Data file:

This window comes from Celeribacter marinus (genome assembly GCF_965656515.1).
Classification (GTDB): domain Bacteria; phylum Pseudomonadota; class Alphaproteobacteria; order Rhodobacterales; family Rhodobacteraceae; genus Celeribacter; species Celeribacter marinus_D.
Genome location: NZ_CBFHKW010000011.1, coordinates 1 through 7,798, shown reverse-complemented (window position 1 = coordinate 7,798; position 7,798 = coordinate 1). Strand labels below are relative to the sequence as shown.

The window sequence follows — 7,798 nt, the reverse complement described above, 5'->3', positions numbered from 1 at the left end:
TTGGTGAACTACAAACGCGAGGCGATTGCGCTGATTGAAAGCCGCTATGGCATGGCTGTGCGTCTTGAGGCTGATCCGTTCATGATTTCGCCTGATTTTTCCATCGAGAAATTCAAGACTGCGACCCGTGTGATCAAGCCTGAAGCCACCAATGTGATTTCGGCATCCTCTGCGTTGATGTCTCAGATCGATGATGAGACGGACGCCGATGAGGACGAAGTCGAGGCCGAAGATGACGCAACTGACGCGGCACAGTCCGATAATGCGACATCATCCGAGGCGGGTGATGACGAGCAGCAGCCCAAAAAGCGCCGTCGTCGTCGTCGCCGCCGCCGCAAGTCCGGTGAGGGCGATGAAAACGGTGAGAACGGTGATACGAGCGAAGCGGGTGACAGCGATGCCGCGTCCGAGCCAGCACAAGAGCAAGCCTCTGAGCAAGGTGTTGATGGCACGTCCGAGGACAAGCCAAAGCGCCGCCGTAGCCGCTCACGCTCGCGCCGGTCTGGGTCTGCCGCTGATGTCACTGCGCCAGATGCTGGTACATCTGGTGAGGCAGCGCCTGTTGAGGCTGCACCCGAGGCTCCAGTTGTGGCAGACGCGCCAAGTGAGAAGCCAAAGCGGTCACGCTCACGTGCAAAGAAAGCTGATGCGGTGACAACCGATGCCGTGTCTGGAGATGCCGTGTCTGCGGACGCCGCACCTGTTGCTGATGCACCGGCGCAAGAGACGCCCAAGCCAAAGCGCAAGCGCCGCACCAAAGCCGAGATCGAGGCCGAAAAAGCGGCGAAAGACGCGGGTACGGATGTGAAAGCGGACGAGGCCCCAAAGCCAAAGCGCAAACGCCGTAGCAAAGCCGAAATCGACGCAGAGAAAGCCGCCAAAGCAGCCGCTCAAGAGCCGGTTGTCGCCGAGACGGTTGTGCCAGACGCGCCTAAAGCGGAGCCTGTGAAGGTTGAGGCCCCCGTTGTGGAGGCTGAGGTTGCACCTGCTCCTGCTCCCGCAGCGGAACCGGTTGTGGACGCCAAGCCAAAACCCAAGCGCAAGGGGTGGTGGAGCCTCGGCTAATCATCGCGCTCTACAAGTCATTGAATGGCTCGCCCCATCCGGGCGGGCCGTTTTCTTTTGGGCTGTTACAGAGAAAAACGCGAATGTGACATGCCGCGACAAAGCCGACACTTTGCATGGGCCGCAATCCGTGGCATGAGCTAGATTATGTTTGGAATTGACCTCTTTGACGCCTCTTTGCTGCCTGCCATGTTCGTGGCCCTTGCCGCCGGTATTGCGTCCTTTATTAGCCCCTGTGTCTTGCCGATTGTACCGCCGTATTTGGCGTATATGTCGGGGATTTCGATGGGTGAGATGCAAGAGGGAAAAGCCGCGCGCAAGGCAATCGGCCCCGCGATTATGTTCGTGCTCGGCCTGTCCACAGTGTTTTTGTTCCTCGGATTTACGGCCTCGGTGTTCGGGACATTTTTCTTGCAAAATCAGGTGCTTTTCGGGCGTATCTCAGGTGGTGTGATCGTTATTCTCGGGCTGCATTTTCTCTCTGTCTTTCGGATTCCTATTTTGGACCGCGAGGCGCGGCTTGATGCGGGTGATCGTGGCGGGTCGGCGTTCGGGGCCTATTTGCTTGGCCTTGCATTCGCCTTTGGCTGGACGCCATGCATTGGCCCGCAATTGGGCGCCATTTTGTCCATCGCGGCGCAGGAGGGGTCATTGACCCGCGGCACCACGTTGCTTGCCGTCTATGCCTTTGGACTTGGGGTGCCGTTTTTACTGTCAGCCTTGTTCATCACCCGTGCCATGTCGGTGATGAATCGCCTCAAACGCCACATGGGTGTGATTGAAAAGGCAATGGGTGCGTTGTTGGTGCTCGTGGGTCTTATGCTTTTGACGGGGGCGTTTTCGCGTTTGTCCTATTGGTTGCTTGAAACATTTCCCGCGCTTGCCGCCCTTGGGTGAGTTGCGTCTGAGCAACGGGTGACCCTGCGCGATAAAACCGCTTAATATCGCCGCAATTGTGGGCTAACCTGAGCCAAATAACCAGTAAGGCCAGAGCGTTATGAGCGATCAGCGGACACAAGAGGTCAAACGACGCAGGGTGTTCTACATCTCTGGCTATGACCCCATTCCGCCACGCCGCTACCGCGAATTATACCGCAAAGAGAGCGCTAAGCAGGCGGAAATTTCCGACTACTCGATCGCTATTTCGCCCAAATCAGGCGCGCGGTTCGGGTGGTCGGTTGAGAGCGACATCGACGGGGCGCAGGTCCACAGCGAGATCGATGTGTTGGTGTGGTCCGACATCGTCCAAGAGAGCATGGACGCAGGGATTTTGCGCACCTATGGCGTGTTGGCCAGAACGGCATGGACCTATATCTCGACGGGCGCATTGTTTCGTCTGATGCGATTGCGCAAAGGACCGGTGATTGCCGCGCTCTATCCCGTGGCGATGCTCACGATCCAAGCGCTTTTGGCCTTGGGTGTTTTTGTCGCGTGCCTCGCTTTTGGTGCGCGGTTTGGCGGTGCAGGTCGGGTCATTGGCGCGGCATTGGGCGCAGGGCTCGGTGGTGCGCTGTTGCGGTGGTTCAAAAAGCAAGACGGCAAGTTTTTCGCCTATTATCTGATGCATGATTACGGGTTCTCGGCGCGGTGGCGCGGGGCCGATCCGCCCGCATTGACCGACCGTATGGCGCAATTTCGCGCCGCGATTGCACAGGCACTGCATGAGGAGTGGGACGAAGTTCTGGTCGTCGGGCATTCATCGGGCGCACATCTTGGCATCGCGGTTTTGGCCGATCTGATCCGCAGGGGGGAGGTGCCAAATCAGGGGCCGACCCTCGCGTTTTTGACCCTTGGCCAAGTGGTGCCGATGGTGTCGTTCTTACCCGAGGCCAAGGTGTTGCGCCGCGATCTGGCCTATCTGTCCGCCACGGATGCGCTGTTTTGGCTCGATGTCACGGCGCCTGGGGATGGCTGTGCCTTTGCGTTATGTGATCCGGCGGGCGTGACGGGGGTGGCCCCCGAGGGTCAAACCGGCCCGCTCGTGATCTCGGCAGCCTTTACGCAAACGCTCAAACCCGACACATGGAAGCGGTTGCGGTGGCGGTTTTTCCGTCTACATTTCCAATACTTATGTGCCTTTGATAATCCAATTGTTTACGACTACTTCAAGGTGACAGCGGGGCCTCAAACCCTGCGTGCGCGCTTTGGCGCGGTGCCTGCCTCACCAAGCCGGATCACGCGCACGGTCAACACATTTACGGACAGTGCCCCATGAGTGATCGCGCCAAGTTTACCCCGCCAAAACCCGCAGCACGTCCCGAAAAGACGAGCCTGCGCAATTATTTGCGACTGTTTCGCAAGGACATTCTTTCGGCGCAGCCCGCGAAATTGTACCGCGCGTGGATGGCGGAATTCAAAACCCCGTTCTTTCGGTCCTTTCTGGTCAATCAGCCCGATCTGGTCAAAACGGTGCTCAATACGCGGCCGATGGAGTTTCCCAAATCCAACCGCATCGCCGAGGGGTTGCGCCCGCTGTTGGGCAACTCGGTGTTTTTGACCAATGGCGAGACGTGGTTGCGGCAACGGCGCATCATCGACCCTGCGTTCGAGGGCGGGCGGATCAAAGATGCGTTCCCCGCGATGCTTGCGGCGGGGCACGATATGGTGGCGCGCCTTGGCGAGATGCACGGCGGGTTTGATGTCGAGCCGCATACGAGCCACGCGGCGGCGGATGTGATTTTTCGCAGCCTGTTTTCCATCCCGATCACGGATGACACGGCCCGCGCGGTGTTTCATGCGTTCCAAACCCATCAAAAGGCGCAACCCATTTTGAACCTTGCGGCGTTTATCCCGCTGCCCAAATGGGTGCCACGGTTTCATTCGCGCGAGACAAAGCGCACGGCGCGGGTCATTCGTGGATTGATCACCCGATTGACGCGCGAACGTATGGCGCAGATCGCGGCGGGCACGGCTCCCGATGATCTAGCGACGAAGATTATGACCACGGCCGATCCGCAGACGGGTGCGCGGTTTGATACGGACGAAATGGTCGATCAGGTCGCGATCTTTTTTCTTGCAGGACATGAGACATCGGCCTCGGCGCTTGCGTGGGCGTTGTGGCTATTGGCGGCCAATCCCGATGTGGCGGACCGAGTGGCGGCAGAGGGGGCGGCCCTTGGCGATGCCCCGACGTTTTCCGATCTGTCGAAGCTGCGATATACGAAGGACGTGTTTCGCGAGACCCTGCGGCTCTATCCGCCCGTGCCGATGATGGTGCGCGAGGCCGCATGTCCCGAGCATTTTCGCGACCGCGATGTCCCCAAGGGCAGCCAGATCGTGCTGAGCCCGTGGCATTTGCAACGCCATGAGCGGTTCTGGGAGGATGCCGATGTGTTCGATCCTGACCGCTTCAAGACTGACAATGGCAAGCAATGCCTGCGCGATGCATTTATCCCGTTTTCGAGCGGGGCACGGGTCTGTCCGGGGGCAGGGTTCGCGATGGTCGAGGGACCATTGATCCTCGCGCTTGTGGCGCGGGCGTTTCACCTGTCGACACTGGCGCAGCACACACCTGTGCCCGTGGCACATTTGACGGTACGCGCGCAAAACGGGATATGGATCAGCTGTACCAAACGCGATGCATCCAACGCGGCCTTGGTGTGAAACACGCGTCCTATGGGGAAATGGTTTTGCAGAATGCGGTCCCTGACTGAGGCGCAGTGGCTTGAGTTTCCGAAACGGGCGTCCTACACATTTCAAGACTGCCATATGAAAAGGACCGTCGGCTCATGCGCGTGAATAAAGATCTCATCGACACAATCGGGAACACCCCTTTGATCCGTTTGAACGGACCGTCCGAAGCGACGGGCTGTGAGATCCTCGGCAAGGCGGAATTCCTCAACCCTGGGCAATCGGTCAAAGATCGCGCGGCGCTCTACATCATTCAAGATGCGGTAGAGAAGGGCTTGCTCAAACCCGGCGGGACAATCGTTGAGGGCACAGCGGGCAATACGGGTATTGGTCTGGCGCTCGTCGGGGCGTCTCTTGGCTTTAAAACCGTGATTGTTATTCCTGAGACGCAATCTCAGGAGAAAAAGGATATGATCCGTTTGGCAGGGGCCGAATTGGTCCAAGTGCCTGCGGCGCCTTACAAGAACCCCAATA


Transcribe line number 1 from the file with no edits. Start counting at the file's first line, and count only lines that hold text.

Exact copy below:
This window comes from Celeribacter marinus (genome assembly GCF_965656515.1).